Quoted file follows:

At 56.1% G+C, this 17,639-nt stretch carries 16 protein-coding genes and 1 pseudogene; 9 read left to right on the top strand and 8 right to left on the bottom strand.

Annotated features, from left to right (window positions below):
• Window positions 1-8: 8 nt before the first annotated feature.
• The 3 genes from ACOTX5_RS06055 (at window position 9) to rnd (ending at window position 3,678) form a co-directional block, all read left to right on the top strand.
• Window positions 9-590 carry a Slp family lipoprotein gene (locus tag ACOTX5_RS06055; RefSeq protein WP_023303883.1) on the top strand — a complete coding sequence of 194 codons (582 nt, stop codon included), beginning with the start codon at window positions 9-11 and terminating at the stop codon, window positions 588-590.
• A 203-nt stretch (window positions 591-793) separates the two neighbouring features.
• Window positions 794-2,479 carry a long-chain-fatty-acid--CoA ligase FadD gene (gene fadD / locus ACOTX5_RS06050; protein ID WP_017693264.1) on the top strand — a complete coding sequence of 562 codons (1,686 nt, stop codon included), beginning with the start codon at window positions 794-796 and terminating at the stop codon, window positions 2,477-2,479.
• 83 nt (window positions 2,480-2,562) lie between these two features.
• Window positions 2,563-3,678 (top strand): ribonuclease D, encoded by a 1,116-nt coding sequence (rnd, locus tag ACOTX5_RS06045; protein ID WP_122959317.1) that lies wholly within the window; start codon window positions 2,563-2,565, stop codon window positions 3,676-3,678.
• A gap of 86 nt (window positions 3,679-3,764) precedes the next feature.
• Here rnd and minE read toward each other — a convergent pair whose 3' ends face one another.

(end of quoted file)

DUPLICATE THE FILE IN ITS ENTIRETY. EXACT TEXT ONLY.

At 56.1% G+C, this 17,639-nt stretch carries 16 protein-coding genes and 1 pseudogene; 9 read left to right on the top strand and 8 right to left on the bottom strand.

Annotated features, from left to right (window positions below):
• Window positions 1-8: 8 nt before the first annotated feature.
• The 3 genes from ACOTX5_RS06055 (at window position 9) to rnd (ending at window position 3,678) form a co-directional block, all read left to right on the top strand.
• Window positions 9-590 carry a Slp family lipoprotein gene (locus tag ACOTX5_RS06055; RefSeq protein WP_023303883.1) on the top strand — a complete coding sequence of 194 codons (582 nt, stop codon included), beginning with the start codon at window positions 9-11 and terminating at the stop codon, window positions 588-590.
• A 203-nt stretch (window positions 591-793) separates the two neighbouring features.
• Window positions 794-2,479 carry a long-chain-fatty-acid--CoA ligase FadD gene (gene fadD / locus ACOTX5_RS06050; protein ID WP_017693264.1) on the top strand — a complete coding sequence of 562 codons (1,686 nt, stop codon included), beginning with the start codon at window positions 794-796 and terminating at the stop codon, window positions 2,477-2,479.
• 83 nt (window positions 2,480-2,562) lie between these two features.
• Window positions 2,563-3,678 (top strand): ribonuclease D, encoded by a 1,116-nt coding sequence (rnd, locus tag ACOTX5_RS06045; protein ID WP_122959317.1) that lies wholly within the window; start codon window positions 2,563-2,565, stop codon window positions 3,676-3,678.
• A gap of 86 nt (window positions 3,679-3,764) precedes the next feature.
• Here rnd and minE read toward each other — a convergent pair whose 3' ends face one another.